From the press release: From the moment he is handed a possibility of making the first alien contact, Saunders Maxwell decides he will do it, even if doing so takes him through hell and back.

 
Unfortunately, that is exactly where that journey takes him.

 
The vision that Zimmerman paints of vibrant human colonies on the Moon, Mars, the asteroids, and beyond, indomitably fighting the harsh lifeless environment of space to build new societies, captures perfectly the emerging space race we see today.


He also captures in Pioneer the heart of the human spirit, willing to push forward no matter the odds, no matter the cost. It is that spirit that will make the exploration of the heavens possible, forever, into the never-ending future.

 
Available everywhere for $3.99 (before discount) at amazon, Barnes & Noble, all ebook vendors, or direct from the ebook publisher, ebookit.
 

2 comments

  • Phill O

    Will not throw out my neutral density solar filter yet, but considering the Lunt or Coronado solar scopes to make solar observing interesting over the next bit.

    Have the folk at the Solar Dynamics Observatory ramped up their research programs for solar minimum?

  • Localfluff

    Ancient Egyptians put huge efforts into building pyramids to honor the Sun and the shadows it casts. Now that we know that the Sun is really even more important to our survival than the day/night cycle evidently shows, we should make a similarly large effort to figure out what it is and how it works and what else. Heliocentricity is actually real, this is not an imaginary philosophy. We are stuck with it. And it own us, not only by the radiation which powers all life, but by even bending our very spacetime inside of us to capture us. The Sun is the obvious first priority of astronomy. But people do not seem to care much about it any more. I think that is a dangerous neglect.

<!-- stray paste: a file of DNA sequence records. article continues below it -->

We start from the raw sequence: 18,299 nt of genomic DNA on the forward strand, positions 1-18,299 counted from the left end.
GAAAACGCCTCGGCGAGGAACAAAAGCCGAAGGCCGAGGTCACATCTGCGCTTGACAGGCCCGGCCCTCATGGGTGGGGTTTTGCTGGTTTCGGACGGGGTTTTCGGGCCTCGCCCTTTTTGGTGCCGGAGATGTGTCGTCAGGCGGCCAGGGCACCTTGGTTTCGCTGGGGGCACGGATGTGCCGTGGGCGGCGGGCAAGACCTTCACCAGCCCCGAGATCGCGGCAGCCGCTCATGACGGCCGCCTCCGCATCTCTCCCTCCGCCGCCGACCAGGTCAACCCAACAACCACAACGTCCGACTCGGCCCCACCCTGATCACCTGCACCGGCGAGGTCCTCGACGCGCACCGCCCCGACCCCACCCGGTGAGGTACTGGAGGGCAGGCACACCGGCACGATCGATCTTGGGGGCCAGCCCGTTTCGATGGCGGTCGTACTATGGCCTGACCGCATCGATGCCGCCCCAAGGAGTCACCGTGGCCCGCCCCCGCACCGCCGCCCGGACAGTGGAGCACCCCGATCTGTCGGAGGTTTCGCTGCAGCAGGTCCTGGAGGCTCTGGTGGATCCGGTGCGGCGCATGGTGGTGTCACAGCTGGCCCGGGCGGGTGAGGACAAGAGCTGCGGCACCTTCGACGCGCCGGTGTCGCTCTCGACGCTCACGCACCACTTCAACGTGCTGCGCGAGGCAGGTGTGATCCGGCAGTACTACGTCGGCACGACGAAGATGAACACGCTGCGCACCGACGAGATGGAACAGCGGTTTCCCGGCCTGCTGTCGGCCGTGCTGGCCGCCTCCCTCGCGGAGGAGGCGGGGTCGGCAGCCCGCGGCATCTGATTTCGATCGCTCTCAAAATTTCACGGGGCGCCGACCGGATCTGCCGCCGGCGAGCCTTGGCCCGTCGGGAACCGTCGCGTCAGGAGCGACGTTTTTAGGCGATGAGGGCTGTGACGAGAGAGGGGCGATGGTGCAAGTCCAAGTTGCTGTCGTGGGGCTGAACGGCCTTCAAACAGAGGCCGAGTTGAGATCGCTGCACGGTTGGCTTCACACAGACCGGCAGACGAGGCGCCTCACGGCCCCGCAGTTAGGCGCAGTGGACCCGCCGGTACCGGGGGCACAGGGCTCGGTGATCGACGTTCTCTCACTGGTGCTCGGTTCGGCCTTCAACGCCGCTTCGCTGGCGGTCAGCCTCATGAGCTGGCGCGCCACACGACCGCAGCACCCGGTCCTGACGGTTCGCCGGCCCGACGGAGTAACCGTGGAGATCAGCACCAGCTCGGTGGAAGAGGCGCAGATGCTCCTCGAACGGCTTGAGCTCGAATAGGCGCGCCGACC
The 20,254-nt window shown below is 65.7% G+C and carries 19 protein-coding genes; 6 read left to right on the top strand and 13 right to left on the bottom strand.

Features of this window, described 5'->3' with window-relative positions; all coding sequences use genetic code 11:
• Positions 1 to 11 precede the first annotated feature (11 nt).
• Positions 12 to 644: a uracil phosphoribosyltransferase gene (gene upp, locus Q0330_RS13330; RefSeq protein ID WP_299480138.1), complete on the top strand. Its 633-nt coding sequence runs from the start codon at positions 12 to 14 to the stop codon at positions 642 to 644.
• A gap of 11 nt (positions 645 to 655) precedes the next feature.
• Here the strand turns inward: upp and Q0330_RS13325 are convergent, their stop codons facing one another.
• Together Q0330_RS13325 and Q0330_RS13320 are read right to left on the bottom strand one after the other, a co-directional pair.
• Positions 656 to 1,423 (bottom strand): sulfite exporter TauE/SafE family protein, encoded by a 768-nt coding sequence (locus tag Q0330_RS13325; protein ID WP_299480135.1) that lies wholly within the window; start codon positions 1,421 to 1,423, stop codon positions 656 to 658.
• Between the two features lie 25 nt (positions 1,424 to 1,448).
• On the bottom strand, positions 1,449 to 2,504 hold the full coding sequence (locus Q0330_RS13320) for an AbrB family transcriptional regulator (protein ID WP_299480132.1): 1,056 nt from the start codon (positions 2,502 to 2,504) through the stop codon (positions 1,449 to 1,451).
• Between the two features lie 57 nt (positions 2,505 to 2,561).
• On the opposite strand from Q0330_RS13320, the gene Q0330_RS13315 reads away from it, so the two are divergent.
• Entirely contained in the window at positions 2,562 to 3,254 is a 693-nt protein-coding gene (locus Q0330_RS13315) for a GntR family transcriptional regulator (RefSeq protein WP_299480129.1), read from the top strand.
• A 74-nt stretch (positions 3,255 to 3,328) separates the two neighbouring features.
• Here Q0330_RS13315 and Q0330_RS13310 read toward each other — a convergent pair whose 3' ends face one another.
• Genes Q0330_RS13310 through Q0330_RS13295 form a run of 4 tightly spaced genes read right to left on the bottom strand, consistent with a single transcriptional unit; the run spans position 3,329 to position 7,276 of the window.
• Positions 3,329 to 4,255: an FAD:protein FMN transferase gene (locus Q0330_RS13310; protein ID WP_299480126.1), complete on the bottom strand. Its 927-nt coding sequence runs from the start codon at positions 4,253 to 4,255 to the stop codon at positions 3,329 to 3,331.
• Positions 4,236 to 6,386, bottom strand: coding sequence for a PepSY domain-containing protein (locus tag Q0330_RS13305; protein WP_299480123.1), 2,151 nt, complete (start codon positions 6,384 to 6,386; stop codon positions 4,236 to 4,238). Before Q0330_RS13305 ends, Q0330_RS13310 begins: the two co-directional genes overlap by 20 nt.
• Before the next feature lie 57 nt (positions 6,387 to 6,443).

(And do not care about that localfloff guy, he is a misspelled character. The local fluff is the interstellar area around the Sun and our closest stars which is a bit denser than the surrounding interstellar medium, but still not even as dense as the average galactic interstellar medium. The local bubble has recently emptied our place in the galactic spiral arm. Some supernovas must have done that millions of years before we got here. The fluff is just a puff of smoke and gas from neighboring young stars that blow their winds at us. The fluff is the stuff which we live in, for the time being.)

Readers: the rules for commenting!

 

No registration is required. I welcome all opinions, even those that strongly criticize my commentary.

 

However, name-calling and obscenities will not be tolerated. First time offenders who are new to the site will be warned. Second time offenders or first time offenders who have been here awhile will be suspended for a week. After that, I will ban you. Period.

 

Note also that first time commenters as well as any comment with more than one link will be placed in moderation for my approval. Be patient, I will get to it.